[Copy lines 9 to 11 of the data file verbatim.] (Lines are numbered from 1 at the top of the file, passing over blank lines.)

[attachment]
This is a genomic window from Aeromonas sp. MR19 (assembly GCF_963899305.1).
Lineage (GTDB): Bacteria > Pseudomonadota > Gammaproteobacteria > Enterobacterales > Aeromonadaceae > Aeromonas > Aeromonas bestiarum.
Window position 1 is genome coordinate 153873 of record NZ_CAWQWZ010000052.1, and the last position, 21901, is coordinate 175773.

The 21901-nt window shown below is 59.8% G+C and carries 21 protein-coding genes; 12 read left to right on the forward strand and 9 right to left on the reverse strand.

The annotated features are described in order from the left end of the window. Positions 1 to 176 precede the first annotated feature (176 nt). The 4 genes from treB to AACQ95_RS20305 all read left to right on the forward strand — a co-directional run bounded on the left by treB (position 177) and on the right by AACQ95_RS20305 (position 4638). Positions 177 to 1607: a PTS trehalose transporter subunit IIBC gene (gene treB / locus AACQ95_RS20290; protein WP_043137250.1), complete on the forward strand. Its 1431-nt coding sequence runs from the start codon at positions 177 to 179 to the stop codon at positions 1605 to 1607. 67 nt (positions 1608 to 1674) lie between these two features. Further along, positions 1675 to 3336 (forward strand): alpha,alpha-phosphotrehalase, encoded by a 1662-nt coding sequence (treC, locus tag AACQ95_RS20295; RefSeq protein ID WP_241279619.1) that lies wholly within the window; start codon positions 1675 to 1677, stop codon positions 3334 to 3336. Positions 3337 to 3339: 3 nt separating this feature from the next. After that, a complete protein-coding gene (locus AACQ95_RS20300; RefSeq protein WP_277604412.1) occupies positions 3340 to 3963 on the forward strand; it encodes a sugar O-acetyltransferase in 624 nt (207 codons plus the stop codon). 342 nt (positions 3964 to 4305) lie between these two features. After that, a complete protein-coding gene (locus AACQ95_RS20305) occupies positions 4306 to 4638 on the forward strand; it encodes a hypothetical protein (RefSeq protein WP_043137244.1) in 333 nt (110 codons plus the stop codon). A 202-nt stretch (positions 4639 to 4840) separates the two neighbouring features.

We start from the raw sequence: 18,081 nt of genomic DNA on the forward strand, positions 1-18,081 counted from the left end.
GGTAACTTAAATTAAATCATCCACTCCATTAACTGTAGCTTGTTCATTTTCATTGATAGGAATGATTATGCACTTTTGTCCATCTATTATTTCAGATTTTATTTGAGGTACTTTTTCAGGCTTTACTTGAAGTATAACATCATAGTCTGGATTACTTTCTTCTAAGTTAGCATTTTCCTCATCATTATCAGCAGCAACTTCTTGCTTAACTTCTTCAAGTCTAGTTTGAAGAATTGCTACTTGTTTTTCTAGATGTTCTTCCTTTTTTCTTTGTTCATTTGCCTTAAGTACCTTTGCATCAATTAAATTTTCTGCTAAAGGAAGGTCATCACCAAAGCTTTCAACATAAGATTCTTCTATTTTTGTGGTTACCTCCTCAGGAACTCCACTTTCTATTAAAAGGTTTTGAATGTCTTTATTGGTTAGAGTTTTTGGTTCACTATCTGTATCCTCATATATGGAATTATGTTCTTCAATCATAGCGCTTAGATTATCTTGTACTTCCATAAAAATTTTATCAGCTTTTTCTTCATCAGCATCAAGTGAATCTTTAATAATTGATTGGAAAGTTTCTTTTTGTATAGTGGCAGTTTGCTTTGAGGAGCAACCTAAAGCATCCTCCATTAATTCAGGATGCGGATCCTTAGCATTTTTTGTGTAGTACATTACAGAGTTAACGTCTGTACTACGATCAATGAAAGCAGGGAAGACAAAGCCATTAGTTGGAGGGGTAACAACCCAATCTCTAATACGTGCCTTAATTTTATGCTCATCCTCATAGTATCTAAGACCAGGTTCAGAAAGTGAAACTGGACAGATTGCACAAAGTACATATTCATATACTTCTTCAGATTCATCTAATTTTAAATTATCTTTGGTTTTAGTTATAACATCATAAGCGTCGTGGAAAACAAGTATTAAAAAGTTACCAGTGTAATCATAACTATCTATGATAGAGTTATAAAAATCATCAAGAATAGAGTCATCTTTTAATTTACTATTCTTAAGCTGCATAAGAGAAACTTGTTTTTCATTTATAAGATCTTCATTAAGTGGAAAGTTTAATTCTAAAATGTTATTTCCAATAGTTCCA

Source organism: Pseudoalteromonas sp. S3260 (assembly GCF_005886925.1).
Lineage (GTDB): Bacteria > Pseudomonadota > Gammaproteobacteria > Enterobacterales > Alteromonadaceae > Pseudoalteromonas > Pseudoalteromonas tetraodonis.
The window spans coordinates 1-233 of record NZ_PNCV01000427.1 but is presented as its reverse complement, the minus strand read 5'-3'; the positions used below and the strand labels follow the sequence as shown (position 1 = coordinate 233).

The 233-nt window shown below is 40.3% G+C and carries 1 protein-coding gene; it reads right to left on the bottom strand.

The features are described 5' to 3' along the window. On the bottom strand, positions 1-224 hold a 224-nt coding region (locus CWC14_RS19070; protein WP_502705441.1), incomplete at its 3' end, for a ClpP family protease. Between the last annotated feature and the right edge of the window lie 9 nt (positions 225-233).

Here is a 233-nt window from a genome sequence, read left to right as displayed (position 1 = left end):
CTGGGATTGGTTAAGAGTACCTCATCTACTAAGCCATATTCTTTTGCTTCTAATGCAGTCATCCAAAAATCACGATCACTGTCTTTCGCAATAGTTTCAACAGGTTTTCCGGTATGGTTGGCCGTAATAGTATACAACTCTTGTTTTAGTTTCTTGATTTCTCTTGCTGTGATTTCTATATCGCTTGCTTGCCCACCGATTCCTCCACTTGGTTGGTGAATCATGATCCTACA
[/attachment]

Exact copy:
Lineage (GTDB): Bacteria > Pseudomonadota > Gammaproteobacteria > Enterobacterales > Alteromonadaceae > Pseudoalteromonas > Pseudoalteromonas tetraodonis.
The window spans coordinates 1-233 of record NZ_PNCV01000427.1 but is presented as its reverse complement, the minus strand read 5'-3'; the positions used below and the strand labels follow the sequence as shown (position 1 = coordinate 233).

The 233-nt window shown below is 40.3% G+C and carries 1 protein-coding gene; it reads right to left on the bottom strand.